The 727 followed the 707 quad-jet airliner with which it shares its upper fuselage cross-section and cockpit design. The 727-100 first flew in February 1963 and entered service with Eastern Air Lines in February 1964; the stretched 727-200 flew in July 1967 and entered service with Northeast Airlines that December. The 727 became a mainstay of airlines’ domestic route networks and was also used on short- and medium-range international routes. Passenger, freighter, and convertible versions of the 727 were built.
The 727 was heavily produced into the 1970s; the last 727 was completed in 1984. 1,832 were built. FedEx flew a number of 727 freighters until last 2013. The one shown above at Sun ‘n Fun in Lakeland Florida was donated to the Central Florida Aerospace Academy .
picture by Adrian Pingstone via Wikipedia
Happy 45th Birthday to the Queen of the Skies. The Boeing 747 first flew on February 9, 1969 and the world of commercial air travel has never been the same.
The Boeing 747 is a wide-body commercial airliner and cargo transport aircraft, often referred to by its original nickname, Jumbo Jet. It is among the world’s most recognizable aircraft and was the first wide-body ever produced. Manufactured by Boeing’s Commercial Airplane unit in the United States, the original version of the 747 was two and a half times larger in capacity than the Boeing 707, one of the common large commercial aircraft of the 1960s. First flown commercially in 1970, the 747 held the passenger capacity record for 37 years.
The four-engine 747 uses a double deck configuration for part of its length. It is available in passenger, freighter and other versions. Boeing designed the 747’s hump-like upper deck to serve as a first class lounge or (as is the general rule today) extra seating, and to allow the aircraft to be easily converted to a cargo carrier by removing seats and installing a front cargo door. Boeing did so because the company expected supersonic airliners (development of which was announced in the early 1960s) to render the 747 and other subsonic airliners obsolete, while the demand for subsonic cargo aircraft would be robust well into the future. The 747 was expected to become obsolete after 400 were sold, but it exceeded critics’ expectations with production passing the 1,000 mark in 1993. By December 2013, 1,482 aircraft had been built, with 55 of the 747-8 variants remaining on order.
The 747 remains my favorite mode of intercontinental travel and I’ve been lucky enough to travel in jumbos operated by – Air Canada, CP Air, Lufthansa and British Airways.
(info from Wikipedia)
On this day in 1986 de Havilland Aircraft of Canada was sold to Boeing Commercial Aircraft Company of Seattle, Wash, for $155 million, and renamed the “Boeing Canada, de Havilland Division”. De Havilland was Toronto’s largest industrial employer with almost 5,000 employees, and one of the biggest companies in Canada’s aerospace industry.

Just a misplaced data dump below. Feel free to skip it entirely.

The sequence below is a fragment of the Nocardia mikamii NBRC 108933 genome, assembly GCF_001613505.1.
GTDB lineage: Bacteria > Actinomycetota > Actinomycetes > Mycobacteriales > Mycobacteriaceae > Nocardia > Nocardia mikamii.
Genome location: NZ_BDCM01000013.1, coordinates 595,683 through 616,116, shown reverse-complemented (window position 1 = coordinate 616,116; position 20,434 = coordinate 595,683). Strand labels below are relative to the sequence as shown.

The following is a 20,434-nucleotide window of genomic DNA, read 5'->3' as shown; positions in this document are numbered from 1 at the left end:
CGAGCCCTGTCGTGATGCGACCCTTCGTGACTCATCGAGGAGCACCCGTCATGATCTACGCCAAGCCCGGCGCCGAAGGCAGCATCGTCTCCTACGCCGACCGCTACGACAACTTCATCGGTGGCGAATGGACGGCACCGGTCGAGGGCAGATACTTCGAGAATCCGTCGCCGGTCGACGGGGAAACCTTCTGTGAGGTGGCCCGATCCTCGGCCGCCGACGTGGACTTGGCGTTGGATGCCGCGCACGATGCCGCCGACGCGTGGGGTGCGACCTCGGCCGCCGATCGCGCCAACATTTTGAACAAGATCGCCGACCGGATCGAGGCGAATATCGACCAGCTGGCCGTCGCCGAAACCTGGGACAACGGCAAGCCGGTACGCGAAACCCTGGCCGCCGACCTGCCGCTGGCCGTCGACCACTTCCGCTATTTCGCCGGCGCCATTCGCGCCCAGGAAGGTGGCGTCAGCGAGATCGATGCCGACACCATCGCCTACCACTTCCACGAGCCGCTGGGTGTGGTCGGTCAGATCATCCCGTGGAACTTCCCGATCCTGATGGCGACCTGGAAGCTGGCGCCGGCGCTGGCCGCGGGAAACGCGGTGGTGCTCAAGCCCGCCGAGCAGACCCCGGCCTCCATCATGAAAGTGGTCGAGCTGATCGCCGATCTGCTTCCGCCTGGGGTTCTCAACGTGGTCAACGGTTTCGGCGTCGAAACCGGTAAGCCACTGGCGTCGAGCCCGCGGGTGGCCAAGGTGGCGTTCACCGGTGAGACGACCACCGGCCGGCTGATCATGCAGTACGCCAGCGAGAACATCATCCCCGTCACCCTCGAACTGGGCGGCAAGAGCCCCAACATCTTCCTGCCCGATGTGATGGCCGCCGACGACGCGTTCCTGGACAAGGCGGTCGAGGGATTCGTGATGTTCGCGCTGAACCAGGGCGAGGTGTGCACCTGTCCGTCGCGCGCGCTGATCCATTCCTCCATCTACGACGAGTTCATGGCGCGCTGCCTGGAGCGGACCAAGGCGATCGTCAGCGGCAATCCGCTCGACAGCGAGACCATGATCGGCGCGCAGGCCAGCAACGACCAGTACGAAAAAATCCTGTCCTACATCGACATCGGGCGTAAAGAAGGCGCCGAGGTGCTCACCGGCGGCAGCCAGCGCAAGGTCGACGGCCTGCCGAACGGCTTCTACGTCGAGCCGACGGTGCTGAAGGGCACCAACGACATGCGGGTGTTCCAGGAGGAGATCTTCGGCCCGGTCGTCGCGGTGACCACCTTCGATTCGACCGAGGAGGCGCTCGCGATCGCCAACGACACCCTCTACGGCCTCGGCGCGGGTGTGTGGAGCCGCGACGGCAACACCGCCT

Boeing bought the company in an effort to better position itself to compete for a new Air Canada order for large intercontinental airliners. The contract was eventually won by Airbus, which received an order for 34 A330 and A340 aircraft. This highly controversial move came amid allegations of bribery. Following the failure in the competition, Boeing put de Havilland Canada up for sale.
Boeing’s ownership of De Havilland Canada (DHC) in the 1980s was disastrous. Even with a full order book, DHC was consistently unable to turn a profit. Boeing said in 1989 that it would sell the unprofitable de Havilland unit. In June 1991 the Canadian Government rejected a proposal by a French-Italian consortium to buy the de Havilland division of Boeing of Canada. Michael H. Wilson, Canada’s trade minister, said he was not satisfied that the bid by Aerospatiale S.A. of France and Alenia S.p.A. of Italy would benefit Canada. The companies said they want the Government to contribute $500 million (Canadian), or $440 million (United States), over 10 years for research and development.
In 1992, Bombardier and the Ontario government purchased the company from Boeing. It was finally sold to Bombardier Inc. as part of Bombardier Aerospace Group in 1992 and since known as de Havilland Inc. The Avions de Transport Regional venture had bid to acquire de Havilland, but was rejected by the European Commission. British Aerospace had also expressed an interest in bidding for the division.
Qantas 747-400 “LongReach” at Heathrow Airport
The venerable Boeing 747 celebrates its 40th birthday today. Up until the introduction of the Airbus 380, the 747 was the giant of the commercial aviation world. She was the first to be called a “Jumbo”.
The 747 will always be my favorite mode of air travel. The size, the power, the sheer majesty of a 747-400 at takeoff always makes my heart beat a little faster than any other airplane. The first time I flew on one was back in the 80’s – a CP Air “Empress”. Years later I had a guided tour of an Air Canada combi (half passenger/half cargo) as it cruised above the Atlantic and then spent 2 of the greatest hours of my life up on the flight deck shooting the shit and drinking coffee with a very accommodating Captain and FO. I’ve been on aging KLM’s, Lufthansa and refurbished British Airways models. I’ve been in coach, business and on the upper deck. I sat in Row 1, farther forward than the flightdeck. Every flight was a memory I’ll always cherish.
The chances of flying on a 747 are still there. Boeing has a new version on the books. I hope to board the beast again.